The best Weimaraner people are those that are natural leaders. Anytime you feel your relationship is stressed then you are going down the wrong road. The persons that are neither too strict nor too lenient are usually, the ones that excel. Regardless of what happens, it is always best to pro-active than to be reactive. Stay calm. Keep it simple. Get results. Plan little steps of learning and build upon them. Try our 7 steps to Success, and we believe you will be on the right path.
Wishing you fewer puppy bites and more puppy kisses
~ Shela and Cliff
~ In Time Gunner will love her too!
Just wanted to send you a little note. We made safe travels home, way easier than the drive to Pendleton. We decided to name our little girl Rayne. She has been an absolute joy since we picked her up.
Gunner, our 2 year old blue Weimaraner, isn’t too fond of the little lady yet. He had temper tantrums all the way home, even refused to sit next to her in the truck. He’s receiving extra love and attention so he knows he’s still very much loved. His feelings about her are improving, but still needs some work. We absolutely love both of these dogs. Thank you.
Cindy, Kevin, and family.
Poor Gunner, his world is turned upside down. You did right, bringing him along. Can you imagine had you shown up after being gone with her in your arms? It would not have gone well. He will soon come to the realization she is part of the family, and I suspect he will take up with her. They may even conspire together in mischievous deeds–just saying.
Before the pups arrive, the Mamas have our full attention–we work to ensure they eat well. We watch for any sign of a problem, etc. The whelp-window is typically from day 59 to day 64. The pups must be at least 59 days old to survive–although we might use extraordinary measures to save a puppy–there are limitations.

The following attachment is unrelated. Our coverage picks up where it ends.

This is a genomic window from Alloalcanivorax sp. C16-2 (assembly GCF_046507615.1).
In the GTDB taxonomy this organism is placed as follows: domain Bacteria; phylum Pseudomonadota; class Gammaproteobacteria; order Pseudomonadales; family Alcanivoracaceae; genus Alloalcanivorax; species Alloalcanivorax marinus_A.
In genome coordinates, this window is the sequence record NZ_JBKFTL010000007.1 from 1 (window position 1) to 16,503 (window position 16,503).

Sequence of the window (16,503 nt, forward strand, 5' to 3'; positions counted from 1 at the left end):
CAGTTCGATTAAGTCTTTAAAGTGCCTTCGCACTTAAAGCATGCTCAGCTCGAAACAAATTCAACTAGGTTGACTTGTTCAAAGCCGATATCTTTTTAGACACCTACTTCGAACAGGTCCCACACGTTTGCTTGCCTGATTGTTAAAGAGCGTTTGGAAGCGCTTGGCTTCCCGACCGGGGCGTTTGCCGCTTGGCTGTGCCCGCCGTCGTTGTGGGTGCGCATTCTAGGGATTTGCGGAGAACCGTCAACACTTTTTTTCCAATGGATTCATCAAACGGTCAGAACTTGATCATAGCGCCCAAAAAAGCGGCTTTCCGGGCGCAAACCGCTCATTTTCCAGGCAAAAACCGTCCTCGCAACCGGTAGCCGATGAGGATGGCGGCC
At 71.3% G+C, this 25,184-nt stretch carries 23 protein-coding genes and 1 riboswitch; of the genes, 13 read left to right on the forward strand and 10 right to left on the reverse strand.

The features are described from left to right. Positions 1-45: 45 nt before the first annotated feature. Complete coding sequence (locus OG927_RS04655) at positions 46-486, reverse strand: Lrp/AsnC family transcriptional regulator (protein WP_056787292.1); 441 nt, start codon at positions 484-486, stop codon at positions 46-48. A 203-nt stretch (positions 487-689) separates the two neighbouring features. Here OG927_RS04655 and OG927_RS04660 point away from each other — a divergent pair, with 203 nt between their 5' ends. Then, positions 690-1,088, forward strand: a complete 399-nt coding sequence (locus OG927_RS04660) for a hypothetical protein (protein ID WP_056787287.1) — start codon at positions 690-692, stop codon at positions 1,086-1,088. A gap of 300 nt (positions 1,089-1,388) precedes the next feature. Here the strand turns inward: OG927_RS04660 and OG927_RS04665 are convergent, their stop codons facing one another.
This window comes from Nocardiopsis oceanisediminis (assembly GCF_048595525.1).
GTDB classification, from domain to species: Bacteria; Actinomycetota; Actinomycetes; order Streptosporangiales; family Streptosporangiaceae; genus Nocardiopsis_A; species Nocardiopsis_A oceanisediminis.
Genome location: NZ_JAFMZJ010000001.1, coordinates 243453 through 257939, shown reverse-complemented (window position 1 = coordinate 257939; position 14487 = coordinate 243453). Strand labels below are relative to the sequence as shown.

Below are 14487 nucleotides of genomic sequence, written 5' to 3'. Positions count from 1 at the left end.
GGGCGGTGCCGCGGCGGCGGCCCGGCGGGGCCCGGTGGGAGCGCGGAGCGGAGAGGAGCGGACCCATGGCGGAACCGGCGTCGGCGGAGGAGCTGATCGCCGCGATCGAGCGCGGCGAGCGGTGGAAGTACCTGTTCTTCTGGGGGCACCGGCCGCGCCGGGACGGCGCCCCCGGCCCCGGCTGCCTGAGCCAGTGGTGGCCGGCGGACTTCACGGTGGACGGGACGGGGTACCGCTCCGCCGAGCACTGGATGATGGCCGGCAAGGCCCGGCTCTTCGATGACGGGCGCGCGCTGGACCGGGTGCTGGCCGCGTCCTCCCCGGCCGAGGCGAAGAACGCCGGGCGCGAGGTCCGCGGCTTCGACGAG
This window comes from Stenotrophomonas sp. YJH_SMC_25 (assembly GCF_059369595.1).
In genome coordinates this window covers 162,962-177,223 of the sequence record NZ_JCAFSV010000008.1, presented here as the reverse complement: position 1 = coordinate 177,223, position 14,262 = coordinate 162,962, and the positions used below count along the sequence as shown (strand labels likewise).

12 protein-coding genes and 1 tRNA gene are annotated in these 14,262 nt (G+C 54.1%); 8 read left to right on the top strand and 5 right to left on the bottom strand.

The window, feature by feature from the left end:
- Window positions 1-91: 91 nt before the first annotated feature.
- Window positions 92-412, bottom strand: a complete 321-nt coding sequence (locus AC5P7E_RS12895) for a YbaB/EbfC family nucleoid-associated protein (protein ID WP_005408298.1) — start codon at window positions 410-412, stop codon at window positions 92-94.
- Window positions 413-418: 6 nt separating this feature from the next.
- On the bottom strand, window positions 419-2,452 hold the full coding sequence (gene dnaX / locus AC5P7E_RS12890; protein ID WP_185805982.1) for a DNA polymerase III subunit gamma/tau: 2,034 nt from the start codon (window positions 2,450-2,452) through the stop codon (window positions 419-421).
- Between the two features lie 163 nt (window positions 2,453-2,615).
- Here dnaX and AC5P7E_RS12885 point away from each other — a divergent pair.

Once the pups are here, Christina and I do most of the hands-on work. We do like to involve Cliff when possible–a man’s touch is a good thing. Some pups require a lot more than others–case in point, Dink. You might remember the tiny undersized puppy which Christina took to feeding and caring for around the clock. Sometimes intervention doesn’t work–because there is something wrong. Other times such a pup starts to thrive and eventually catches up with their litter.
From Day-One, there is a lot of hands-on work. Thankfully, Christina is a skilled puppy handler-whisperer sort of helper. Recently, she whelped a pup when we had to be away from the house. She has an eye for details–watching and looking the puppies over constantly while she adjusts their collars, handles them, and works with each one. As you might imagine, this kind of process is labor-intensive–but we believe it works–is essential.
There are many stages and steps involved in the raising of the Weimaraner. We hope to have them set up for success–but once they transition to their ‘forever family,’ the work continues. No matter our efforts, it is almost as if you are starting from scratch–it is a new environment. They have to adjust and adapt, which they will do very quickly, and at the same time, the humans must take control of the leadership role, or the puppy will rule the house in short order.
~ From all of us at OwyheeStar
This photo was not taken all that long ago–myself with Christina, our current puppy handler girl. She is doing such an excellent job–and seriously, she saved our life when Cliff was hospitalized.
She did things she never imagined possible–including whelping a puppy when we were gone.
There have been more photos taken and processed this year than I can count–than you can imagine. Christina took nearly every picture except for these phone snapshots.
And, she hand-raised and save Dink–the undersized pup who was getting bumped off the teat. She slept with him in a Sherpa Bag on the bed–feeding him during the night as he needed. Yesterday, when Jacob was here for lunch–he had to have Dink-time. But of course, Christina had to have her extra time and get loves, too.
We rejoice in the miracle of Christmas –and all the miracles that we get to be a part of –where beautiful friendships develop. Thank you for being a part of our lives. Merry Christmas, Weimlovers!